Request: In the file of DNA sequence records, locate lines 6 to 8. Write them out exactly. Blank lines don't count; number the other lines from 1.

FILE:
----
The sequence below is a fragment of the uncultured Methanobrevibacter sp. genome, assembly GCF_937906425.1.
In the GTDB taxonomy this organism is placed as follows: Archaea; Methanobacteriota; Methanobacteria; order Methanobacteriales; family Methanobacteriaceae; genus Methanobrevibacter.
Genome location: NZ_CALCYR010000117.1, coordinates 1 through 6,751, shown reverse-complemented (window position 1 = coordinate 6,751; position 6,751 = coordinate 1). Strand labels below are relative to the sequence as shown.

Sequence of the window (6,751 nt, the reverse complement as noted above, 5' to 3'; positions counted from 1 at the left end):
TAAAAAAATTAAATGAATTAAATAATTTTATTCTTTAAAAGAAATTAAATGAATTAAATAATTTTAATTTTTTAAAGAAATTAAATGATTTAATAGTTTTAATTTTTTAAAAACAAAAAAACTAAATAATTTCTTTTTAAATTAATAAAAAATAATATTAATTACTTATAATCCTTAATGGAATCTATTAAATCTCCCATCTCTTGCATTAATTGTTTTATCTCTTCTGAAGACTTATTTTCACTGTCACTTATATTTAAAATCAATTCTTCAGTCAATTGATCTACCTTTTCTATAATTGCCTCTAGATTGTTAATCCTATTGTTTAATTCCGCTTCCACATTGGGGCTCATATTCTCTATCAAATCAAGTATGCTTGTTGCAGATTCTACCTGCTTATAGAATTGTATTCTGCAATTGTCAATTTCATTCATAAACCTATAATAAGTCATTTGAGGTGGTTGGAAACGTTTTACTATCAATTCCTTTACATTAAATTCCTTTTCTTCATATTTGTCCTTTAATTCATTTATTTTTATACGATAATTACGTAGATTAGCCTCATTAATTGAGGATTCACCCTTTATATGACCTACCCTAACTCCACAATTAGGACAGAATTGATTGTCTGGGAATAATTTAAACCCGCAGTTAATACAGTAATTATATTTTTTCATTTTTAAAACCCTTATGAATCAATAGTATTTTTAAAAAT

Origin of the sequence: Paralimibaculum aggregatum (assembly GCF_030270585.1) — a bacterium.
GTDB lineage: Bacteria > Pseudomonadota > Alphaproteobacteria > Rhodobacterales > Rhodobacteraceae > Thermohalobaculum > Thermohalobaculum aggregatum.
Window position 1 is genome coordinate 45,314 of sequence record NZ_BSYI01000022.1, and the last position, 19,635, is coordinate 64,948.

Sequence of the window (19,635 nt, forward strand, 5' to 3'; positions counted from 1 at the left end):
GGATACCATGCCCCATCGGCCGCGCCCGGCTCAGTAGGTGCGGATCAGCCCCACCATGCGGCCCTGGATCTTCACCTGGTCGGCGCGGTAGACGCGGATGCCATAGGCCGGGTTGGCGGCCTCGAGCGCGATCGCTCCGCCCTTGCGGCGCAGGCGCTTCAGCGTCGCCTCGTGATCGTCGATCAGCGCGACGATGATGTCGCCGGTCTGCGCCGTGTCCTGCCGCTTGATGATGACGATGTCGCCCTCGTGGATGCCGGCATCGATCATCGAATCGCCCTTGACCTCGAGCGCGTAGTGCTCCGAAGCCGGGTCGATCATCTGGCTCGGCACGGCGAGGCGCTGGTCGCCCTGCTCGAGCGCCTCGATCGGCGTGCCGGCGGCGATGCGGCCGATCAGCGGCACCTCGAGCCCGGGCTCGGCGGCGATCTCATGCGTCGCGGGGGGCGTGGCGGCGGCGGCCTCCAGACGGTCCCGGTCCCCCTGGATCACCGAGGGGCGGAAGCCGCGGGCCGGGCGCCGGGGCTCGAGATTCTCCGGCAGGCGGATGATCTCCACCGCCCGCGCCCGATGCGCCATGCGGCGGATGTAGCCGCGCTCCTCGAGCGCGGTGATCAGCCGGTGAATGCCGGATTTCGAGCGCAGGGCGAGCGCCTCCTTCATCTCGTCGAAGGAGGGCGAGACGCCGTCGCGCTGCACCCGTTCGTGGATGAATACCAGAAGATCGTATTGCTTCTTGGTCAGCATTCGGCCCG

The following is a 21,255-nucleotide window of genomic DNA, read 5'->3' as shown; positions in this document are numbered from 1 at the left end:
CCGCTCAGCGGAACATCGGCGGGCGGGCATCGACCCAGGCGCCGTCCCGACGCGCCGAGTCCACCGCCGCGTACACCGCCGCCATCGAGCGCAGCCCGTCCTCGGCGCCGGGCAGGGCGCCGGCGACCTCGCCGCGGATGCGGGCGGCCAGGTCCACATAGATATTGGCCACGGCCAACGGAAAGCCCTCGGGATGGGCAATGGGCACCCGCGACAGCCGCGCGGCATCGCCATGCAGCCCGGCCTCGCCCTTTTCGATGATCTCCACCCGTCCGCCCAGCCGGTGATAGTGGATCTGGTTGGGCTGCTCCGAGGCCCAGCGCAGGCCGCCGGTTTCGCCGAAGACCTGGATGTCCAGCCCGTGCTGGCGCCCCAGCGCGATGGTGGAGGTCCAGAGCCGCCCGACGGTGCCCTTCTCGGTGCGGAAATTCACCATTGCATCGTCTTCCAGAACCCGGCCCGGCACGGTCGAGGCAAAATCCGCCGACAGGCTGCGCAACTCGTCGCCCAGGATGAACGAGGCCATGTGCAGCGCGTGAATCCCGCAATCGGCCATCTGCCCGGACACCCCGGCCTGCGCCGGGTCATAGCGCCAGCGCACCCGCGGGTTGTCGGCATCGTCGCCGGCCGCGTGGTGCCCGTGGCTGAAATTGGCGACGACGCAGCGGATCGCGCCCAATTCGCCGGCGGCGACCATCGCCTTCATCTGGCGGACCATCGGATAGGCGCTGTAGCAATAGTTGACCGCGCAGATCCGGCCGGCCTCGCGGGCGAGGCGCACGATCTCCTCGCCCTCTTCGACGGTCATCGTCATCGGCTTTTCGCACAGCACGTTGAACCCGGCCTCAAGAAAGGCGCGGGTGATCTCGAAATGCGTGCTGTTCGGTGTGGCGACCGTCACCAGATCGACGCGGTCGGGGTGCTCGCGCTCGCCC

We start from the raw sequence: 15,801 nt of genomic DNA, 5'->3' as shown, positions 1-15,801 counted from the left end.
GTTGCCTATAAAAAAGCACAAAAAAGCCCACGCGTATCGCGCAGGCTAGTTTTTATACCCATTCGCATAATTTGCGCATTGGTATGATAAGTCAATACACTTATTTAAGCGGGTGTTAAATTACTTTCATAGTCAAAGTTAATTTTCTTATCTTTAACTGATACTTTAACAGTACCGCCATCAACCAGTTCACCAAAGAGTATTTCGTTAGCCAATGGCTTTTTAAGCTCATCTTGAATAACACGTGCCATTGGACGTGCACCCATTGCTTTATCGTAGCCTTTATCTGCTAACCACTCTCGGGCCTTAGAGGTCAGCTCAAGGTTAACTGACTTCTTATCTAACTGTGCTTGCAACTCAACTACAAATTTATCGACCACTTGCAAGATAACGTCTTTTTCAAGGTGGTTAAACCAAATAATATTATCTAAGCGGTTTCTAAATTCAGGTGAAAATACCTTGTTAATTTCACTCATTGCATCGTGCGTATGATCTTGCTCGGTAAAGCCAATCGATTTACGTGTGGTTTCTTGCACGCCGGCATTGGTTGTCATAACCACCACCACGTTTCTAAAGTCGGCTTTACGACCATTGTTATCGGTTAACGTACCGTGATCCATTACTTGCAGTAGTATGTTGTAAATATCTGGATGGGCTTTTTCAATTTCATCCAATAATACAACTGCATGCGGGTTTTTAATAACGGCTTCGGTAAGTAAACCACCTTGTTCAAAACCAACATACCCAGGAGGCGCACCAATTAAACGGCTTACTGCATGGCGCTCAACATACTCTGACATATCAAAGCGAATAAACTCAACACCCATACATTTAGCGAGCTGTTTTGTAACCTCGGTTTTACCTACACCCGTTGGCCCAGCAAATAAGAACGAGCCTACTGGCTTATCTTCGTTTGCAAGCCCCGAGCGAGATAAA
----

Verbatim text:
Origin of the sequence: Paralimibaculum aggregatum (assembly GCF_030270585.1) — a bacterium.
GTDB lineage: Bacteria > Pseudomonadota > Alphaproteobacteria > Rhodobacterales > Rhodobacteraceae > Thermohalobaculum > Thermohalobaculum aggregatum.
Window position 1 is genome coordinate 45,314 of sequence record NZ_BSYI01000022.1, and the last position, 19,635, is coordinate 64,948.